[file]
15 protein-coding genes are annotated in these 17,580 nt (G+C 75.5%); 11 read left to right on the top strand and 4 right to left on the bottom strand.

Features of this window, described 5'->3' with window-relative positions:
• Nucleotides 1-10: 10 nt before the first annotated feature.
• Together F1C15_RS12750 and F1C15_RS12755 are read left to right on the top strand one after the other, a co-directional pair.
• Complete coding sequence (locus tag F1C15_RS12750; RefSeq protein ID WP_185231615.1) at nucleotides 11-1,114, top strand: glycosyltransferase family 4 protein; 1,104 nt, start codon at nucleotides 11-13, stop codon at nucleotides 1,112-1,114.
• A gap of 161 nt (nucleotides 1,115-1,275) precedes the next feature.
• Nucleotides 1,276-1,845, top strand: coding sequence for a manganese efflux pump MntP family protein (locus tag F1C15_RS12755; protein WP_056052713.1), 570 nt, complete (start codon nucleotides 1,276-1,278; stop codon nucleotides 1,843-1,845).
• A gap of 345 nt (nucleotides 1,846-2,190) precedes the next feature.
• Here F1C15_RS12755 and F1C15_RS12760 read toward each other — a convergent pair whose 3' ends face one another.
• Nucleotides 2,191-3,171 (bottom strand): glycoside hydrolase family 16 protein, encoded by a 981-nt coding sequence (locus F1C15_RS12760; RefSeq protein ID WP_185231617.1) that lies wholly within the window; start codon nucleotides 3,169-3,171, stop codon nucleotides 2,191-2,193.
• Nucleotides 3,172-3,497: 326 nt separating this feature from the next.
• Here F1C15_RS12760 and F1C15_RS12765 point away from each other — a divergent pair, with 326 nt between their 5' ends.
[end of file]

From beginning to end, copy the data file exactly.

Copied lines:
15 protein-coding genes are annotated in these 17,580 nt (G+C 75.5%); 11 read left to right on the top strand and 4 right to left on the bottom strand.

Features of this window, described 5'->3' with window-relative positions:
• Nucleotides 1-10: 10 nt before the first annotated feature.
• Together F1C15_RS12750 and F1C15_RS12755 are read left to right on the top strand one after the other, a co-directional pair.
• Complete coding sequence (locus tag F1C15_RS12750; RefSeq protein ID WP_185231615.1) at nucleotides 11-1,114, top strand: glycosyltransferase family 4 protein; 1,104 nt, start codon at nucleotides 11-13, stop codon at nucleotides 1,112-1,114.
• A gap of 161 nt (nucleotides 1,115-1,275) precedes the next feature.
• Nucleotides 1,276-1,845, top strand: coding sequence for a manganese efflux pump MntP family protein (locus tag F1C15_RS12755; protein WP_056052713.1), 570 nt, complete (start codon nucleotides 1,276-1,278; stop codon nucleotides 1,843-1,845).
• A gap of 345 nt (nucleotides 1,846-2,190) precedes the next feature.
• Here F1C15_RS12755 and F1C15_RS12760 read toward each other — a convergent pair whose 3' ends face one another.
• Nucleotides 2,191-3,171 (bottom strand): glycoside hydrolase family 16 protein, encoded by a 981-nt coding sequence (locus F1C15_RS12760; RefSeq protein ID WP_185231617.1) that lies wholly within the window; start codon nucleotides 3,169-3,171, stop codon nucleotides 2,191-2,193.
• Nucleotides 3,172-3,497: 326 nt separating this feature from the next.
• Here F1C15_RS12760 and F1C15_RS12765 point away from each other — a divergent pair, with 326 nt between their 5' ends.